Whatever the cause, the fact is a national scandal.

For more, read this week’s Connacht Tribune.

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Galway in Days Gone By

Galway In Days Gone By

Stephen Corrigan

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on

Flooding in front of the Spanish Arch and Galway City Museum on November 11, 1977.

1921

What the public wants

Apart from the fact that to permit young children to remain up late in the heavy atmosphere of a picture theatre is detrimental to their health, there can be little objection to children seeing pictures – provided always they are the right kind of picture.

Recently, we have had a surplus of war propaganda pictures. The world is heartily sick of the game of killing and all its hideous trappings. We want to turn the young minds to the victories of peace, to the ways of high endeavour and moral greatness, to replace sordid meanness and intrigue with sterling honour and openness of the soul.

Stories of the crude justice of the Wild West are scarcely calculated to do this, any more than the hectic and neurotic ethical standard set up in silly serials may be supposed to direct the young idea along the paths that are best in life.

And we want happy, healthy laughter. The comedy pictures are perhaps the least objectionable. Bud Fisher stands alone, perhaps, in the great work he has done for humanity. But why should not filmmakers and scenario writers gather more from the old classical novels and the best stories from modern writers, from all that is noble and of good report, and less from the ugly things in life?

We suppose, as in the case of the yellow Press, so long as war and tragedy are “good selling lines” the film producers will “play them up”. In other words, they will give the public what it wants and therefore, what it deserves.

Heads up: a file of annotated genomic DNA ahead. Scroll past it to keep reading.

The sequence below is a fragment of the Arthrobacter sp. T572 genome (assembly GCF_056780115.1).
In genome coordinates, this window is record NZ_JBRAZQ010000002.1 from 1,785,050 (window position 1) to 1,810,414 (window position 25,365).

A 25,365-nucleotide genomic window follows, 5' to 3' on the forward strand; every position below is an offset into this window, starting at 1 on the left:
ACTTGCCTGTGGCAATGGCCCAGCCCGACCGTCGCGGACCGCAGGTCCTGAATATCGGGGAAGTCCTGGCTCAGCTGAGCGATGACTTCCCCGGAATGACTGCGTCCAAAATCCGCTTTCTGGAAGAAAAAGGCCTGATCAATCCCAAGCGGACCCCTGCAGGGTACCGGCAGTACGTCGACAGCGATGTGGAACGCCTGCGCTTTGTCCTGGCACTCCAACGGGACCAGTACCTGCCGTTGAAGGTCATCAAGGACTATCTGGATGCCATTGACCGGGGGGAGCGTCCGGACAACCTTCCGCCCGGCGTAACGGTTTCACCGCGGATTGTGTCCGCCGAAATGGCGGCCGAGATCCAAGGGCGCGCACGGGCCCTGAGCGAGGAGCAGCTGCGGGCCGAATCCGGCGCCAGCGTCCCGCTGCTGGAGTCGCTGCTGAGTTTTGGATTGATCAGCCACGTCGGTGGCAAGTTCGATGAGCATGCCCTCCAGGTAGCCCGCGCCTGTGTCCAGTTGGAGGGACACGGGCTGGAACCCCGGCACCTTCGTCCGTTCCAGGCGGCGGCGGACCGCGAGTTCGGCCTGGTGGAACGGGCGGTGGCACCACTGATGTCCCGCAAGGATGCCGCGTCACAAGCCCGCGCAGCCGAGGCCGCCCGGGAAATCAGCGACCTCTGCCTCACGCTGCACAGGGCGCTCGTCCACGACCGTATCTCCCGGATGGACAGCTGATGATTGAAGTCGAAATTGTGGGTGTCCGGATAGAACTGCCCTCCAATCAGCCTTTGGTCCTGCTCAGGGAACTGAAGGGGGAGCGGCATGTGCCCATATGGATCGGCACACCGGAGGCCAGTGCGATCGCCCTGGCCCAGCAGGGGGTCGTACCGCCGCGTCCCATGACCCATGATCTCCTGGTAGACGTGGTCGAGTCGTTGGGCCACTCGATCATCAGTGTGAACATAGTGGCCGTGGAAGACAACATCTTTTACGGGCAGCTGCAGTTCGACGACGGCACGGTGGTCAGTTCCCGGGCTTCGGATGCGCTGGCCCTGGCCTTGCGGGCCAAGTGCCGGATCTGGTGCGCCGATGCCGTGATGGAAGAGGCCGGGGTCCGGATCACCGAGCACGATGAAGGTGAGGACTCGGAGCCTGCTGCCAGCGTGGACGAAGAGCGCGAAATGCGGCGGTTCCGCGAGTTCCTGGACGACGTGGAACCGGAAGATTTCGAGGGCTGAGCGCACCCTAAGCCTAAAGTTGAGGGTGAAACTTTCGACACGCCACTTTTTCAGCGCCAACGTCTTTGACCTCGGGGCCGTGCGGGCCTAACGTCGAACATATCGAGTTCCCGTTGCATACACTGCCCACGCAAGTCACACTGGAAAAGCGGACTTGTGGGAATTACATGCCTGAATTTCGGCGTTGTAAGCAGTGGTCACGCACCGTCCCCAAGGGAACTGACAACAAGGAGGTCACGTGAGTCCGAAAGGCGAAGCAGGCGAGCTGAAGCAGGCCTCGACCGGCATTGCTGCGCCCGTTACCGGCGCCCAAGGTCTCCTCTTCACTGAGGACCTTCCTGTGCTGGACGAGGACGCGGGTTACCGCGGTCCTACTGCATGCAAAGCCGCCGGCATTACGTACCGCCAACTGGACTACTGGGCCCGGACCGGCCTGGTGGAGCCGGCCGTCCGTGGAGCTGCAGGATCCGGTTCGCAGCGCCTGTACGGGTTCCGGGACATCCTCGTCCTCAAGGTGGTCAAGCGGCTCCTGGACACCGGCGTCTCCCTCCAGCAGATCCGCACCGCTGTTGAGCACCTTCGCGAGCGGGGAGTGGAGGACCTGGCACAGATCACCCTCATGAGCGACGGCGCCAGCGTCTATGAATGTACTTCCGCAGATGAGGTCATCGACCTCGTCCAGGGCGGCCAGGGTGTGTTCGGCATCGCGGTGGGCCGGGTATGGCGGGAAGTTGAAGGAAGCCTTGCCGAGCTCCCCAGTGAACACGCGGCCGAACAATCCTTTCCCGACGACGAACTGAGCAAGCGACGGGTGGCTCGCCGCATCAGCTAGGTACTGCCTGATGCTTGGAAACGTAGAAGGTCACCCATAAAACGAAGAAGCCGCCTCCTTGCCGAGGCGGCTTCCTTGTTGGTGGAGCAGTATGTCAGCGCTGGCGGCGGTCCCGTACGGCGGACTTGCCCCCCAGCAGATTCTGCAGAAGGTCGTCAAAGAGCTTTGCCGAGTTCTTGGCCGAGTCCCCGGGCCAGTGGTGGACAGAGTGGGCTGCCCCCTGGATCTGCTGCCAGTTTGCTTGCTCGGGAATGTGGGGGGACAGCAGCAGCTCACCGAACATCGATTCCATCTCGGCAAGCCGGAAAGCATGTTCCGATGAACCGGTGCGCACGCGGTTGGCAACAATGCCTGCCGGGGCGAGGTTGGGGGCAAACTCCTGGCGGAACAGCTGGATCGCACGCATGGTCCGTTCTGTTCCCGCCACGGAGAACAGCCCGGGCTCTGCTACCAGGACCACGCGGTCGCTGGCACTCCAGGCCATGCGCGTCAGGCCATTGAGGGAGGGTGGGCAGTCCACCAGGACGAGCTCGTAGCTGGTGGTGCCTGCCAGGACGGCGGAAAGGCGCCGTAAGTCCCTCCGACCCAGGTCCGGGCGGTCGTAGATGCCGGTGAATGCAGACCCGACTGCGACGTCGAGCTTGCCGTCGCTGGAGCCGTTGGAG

For more, read this week’s Connacht Tribune.

Connacht Tribune Digital Edition App

Download the Connacht Tribune Digital Edition App to access to Galway’s best-selling newspaper.

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Or purchase the Digital Edition for PC, Mac or Laptop from Pagesuite  HERE.

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The Connacht Tribune Live app is the home of everything that is happening in Galway City and county. It’s completely FREE and features all the latest news, sport and information on what’s on in your area. Click HERE to download it for iPhone and iPad from Apple’s App Store, or HERE to get the Android Version from Google Play.

 

 

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Galway in Days Gone By

Galway In Days Gone By

Stephen Corrigan

Published

on

A dog joins in the action during and AIB League game between Galwegians and Bective Rangers at Crowley Park in 1998. Photo: Joe O'Shaughnessy.

1921

Money drying up